Q&A: Tahoe X Games gold winner Maddie Bowman on her return to the top
It didn’t take long for U.S. Freeskiing Olympic gold medalist Maddie Bowman to prove she was back on top as the woman to beat in freeski halfpipe. The 22-year-old claimed her fourth consecutive X Games gold medal last weekend, barely 11 months removed from her second knee surgery. She promptly followed that up with another top podium finish at the U.S. Grand Prix in Park City Friday, Feb. 5.
The South Lake Tahoe native tore her ACL last February and was only cleared to return to the halfpipe last month.
We caught up with the multiple Dew Tour, U.S. Grand Prix and X Games winner to find out what this most recent X Games title meant. She also gave the Tribune insight into what’s kept her on top since winning gold in the halfpipe in 2014’s Sochi Winter Olympics.
How did it feel to be back on top of the X Games podium to win gold for the fourth time?
It was pretty awesome. I was pretty excited after another summer of knee surgery recovery to be able to come back. I really surprised myself. It meant a lot to me because I didn’t even know if I was going to be able to compete. So to come back and win was unbelievable.
I think the greatest part was just being back skiing with everyone and all the girls. That was super fun at the top of the pipe. It was super light. It was nice to not only be back in the competition; just to be back with everyone was the coolest part.
When did you know you’d be ready in time?
We were just playing it by ear how my knee felt and how strong I was. I did some physical testing with the U.S. Freeski Team the week right before (the U.S. Grand Prix at) Mammoth. And we decided it would be good for me to get back in competition, because the goal was X Games.
We wanted to get back into the environment of competing. So we used the Mammoth Grand Prix for that, and then decided to go for X Games. It just kind of worked out. We were just kind of being cautious, but definitely also wanting really badly for me to get back on snow.
You got back in the halfpipe for the first time since the injury at the U.S. Freeskiing team practice in January. How did that go? Was it nerve wracking?
We had a camp right before Mammoth. It was just really fun. It wasn’t very nerve-wracking because I didn’t hurt myself in the halfpipe. It was a little stressful. I was like “Oh, am I going to remember how to do this?” Then once we started skiing, it was like “Oh yeah, I remember how.”
How did your knee feel getting back into it?
My knee felt great when I skied, so I wasn’t too worried about coming back.
With so many podiums under your belt, you continue to be the woman to beat in the halfpipe. What’s your secret?
I don’t know. I try to just go out and ski, have fun and do the best I can. I think I’m really competitive with myself, which is good and sometimes not so good. That’s part of it.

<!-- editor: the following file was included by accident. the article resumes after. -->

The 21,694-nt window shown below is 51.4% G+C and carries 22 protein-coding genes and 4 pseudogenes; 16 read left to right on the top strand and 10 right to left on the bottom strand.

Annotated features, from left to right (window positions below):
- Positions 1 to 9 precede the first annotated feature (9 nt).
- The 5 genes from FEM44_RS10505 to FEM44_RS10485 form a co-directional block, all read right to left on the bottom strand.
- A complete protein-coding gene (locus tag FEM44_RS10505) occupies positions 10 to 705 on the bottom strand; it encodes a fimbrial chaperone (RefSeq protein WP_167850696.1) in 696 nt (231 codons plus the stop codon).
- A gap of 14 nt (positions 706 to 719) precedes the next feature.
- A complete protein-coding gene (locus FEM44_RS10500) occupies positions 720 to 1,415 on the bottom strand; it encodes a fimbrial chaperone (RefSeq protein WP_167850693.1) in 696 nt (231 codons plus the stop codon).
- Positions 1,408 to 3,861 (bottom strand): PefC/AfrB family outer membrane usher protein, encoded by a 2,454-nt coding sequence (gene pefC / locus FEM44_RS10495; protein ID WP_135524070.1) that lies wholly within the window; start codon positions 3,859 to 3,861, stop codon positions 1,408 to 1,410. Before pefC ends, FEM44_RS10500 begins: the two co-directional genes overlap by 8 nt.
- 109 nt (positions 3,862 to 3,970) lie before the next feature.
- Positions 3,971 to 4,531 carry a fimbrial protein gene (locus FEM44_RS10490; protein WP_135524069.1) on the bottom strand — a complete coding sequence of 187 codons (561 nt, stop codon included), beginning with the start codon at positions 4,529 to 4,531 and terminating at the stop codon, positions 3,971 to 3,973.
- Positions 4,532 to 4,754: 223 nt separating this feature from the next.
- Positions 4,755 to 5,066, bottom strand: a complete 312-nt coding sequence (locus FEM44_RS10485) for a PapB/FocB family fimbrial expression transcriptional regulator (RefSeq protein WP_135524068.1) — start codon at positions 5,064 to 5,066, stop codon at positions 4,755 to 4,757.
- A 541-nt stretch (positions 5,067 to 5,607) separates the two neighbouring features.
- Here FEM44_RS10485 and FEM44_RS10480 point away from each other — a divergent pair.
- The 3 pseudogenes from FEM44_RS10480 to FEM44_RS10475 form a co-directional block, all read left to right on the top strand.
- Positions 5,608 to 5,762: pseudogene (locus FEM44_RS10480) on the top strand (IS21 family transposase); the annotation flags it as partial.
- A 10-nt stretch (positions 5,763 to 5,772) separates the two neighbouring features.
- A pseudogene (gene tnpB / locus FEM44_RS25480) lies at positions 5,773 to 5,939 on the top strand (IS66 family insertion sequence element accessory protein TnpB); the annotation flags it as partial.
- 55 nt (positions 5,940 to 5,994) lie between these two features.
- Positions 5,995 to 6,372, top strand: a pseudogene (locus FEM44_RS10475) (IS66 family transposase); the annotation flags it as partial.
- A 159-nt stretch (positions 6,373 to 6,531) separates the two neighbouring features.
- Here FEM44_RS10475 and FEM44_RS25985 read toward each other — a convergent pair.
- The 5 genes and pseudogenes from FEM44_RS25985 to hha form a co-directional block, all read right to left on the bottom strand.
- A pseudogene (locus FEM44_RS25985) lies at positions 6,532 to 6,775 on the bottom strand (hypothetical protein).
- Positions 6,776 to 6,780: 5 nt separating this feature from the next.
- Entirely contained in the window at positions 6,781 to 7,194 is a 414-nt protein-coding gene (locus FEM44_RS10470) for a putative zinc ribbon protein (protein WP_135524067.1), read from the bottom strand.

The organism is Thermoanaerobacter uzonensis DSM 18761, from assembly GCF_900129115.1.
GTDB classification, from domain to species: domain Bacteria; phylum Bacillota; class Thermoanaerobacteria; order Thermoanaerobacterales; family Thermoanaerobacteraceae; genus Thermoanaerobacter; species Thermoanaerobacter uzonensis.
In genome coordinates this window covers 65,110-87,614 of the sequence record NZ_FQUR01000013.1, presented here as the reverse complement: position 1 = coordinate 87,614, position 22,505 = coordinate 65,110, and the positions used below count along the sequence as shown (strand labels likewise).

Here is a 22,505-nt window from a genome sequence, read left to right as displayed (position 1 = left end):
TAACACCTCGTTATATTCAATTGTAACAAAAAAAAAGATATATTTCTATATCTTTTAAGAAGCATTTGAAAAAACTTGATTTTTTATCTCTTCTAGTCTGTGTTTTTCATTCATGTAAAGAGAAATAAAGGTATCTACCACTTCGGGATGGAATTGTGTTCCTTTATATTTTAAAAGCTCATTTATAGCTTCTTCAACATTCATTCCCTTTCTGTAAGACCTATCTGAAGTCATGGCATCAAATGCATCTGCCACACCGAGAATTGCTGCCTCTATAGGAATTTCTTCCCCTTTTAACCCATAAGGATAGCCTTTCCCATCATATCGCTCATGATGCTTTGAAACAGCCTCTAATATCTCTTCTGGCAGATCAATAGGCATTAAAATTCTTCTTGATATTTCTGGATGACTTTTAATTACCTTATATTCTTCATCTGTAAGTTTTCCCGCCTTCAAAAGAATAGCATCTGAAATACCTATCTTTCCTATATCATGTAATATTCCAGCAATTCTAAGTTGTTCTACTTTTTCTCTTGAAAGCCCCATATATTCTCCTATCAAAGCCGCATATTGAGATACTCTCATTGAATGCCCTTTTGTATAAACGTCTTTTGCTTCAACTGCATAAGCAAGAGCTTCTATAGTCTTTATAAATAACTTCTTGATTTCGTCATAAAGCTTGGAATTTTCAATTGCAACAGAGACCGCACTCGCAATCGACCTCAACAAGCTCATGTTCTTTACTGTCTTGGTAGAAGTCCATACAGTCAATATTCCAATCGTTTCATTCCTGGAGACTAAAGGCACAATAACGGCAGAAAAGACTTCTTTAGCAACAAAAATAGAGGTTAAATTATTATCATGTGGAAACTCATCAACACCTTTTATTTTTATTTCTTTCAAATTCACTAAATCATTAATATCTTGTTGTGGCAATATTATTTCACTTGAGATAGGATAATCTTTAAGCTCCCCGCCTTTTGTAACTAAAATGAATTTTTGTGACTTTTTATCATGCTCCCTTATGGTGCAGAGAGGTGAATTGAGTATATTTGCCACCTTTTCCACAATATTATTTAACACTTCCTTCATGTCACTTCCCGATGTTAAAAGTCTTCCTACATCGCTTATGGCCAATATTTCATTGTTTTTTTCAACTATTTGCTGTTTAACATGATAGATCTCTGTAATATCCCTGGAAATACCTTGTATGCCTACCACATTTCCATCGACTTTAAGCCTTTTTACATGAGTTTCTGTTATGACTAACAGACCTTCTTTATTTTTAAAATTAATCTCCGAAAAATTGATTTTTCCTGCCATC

I just try to keep it fun. That’s the biggest thing you can do. To keep it fun and light is the best way to go about it.
How do you approach a competition run?
I just kind of try to make a joke, hang out, and think about my run real quick and go. I don’t have a solid ritual. I just try to keep it like any other run you would take in the halfpipe.
How did you handle the rehab process? Do you have any suggestions for someone facing that kind of challenge?
I don’t know if I’m the best person to ask that. It was not the easiest thing. It was the hardest time in my life that I’ve ever been through. People tell you you’re going to come out on the other side and be better. Sometimes it’s hard to believe. I think just keeping yourself busy during the process is the biggest thing to do. Having something else going on … school was really great for me at that time. I’m really glad I had it. Keep yourself busy and try to not think about what you can’t control.
Was there a light at the end of the tunnel?
It was a lot to handle, like I said, two years in a row. Any athlete can tell you, if you get two years of surgery in a row, it’s pretty hard. I was lucky enough to have a bunch of girls at the U.S. team — unfortunately we all tore our ACLs — we were able to lean on each other. It’s really important to have people that support you and you can support as well.
Have those injuries changed our perspective on skiing?
A little bit. Yeah. I never really understood when other people got injured, what that meant.
It definitely makes me appreciate skiing more. I already loved it. Now I really freaking love it. I really realized how big skiing was in my life.
What would your advice be to any kid out there thinking about getting into competition?
My biggest advice for kids that get into competing is: if it’s an event or competition and you’re going against other people, make sure you’re having a good time. You ski the best when you’re having a good time. It helps take the pressure off.
What’s next? Should we expect you’ll just keep pushing the envelope of women’s skiing?
Hopefully. I just want to keep skiing as long as I can. In the meantime, I’ll do some adventuring and hopefully get into the backcountry a little bit more. We’ll see what happens.
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After more than 70 years of operating with a term deemed derogatory by many Native Americans, Squaw Valley Alpine Meadows has changed its name to Palisades Tahoe.